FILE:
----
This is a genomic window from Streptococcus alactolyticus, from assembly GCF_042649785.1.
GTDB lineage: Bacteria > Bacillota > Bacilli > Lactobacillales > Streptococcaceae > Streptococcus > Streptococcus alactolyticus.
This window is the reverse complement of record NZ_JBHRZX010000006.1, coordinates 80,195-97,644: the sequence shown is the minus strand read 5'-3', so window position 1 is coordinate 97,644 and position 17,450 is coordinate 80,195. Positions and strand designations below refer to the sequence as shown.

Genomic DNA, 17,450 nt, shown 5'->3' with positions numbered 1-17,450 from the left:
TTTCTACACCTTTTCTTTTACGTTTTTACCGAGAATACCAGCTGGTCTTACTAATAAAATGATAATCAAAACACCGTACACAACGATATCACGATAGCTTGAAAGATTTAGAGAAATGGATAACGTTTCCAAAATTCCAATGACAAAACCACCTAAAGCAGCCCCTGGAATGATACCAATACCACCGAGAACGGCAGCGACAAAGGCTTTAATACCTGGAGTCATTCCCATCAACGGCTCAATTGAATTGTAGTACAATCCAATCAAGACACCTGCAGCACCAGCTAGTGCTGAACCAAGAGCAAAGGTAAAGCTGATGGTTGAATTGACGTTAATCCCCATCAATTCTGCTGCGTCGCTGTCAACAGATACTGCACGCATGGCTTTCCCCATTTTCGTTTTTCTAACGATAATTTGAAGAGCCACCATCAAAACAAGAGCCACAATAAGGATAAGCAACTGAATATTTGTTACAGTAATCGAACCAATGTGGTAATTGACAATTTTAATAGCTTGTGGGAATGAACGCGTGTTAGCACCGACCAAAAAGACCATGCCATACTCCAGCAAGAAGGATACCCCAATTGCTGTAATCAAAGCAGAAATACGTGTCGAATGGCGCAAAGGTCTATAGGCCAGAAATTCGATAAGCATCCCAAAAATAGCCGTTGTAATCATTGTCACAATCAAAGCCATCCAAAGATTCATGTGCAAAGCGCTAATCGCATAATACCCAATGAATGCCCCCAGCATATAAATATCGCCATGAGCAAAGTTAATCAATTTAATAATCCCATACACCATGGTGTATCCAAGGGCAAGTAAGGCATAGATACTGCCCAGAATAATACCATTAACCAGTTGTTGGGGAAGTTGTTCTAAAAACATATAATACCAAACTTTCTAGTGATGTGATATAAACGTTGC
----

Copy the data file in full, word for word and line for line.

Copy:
This is a genomic window from Streptococcus alactolyticus, from assembly GCF_042649785.1.
GTDB lineage: Bacteria > Bacillota > Bacilli > Lactobacillales > Streptococcaceae > Streptococcus > Streptococcus alactolyticus.
This window is the reverse complement of record NZ_JBHRZX010000006.1, coordinates 80,195-97,644: the sequence shown is the minus strand read 5'-3', so window position 1 is coordinate 97,644 and position 17,450 is coordinate 80,195. Positions and strand designations below refer to the sequence as shown.

Genomic DNA, 17,450 nt, shown 5'->3' with positions numbered 1-17,450 from the left:
TTTCTACACCTTTTCTTTTACGTTTTTACCGAGAATACCAGCTGGTCTTACTAATAAAATGATAATCAAAACACCGTACACAACGATATCACGATAGCTTGAAAGATTTAGAGAAATGGATAACGTTTCCAAAATTCCAATGACAAAACCACCTAAAGCAGCCCCTGGAATGATACCAATACCACCGAGAACGGCAGCGACAAAGGCTTTAATACCTGGAGTCATTCCCATCAACGGCTCAATTGAATTGTAGTACAATCCAATCAAGACACCTGCAGCACCAGCTAGTGCTGAACCAAGAGCAAAGGTAAAGCTGATGGTTGAATTGACGTTAATCCCCATCAATTCTGCTGCGTCGCTGTCAACAGATACTGCACGCATGGCTTTCCCCATTTTCGTTTTTCTAACGATAATTTGAAGAGCCACCATCAAAACAAGAGCCACAATAAGGATAAGCAACTGAATATTTGTTACAGTAATCGAACCAATGTGGTAATTGACAATTTTAATAGCTTGTGGGAATGAACGCGTGTTAGCACCGACCAAAAAGACCATGCCATACTCCAGCAAGAAGGATACCCCAATTGCTGTAATCAAAGCAGAAATACGTGTCGAATGGCGCAAAGGTCTATAGGCCAGAAATTCGATAAGCATCCCAAAAATAGCCGTTGTAATCATTGTCACAATCAAAGCCATCCAAAGATTCATGTGCAAAGCGCTAATCGCATAATACCCAATGAATGCCCCCAGCATATAAATATCGCCATGAGCAAAGTTAATCAATTTAATAATCCCATACACCATGGTGTATCCAAGGGCAAGTAAGGCATAGATACTGCCCAGAATAATACCATTAACCAGTTGTTGGGGAAGTTGTTCTAAAAACATATAATACCAAACTTTCTAGTGATGTGATATAAACGTTGC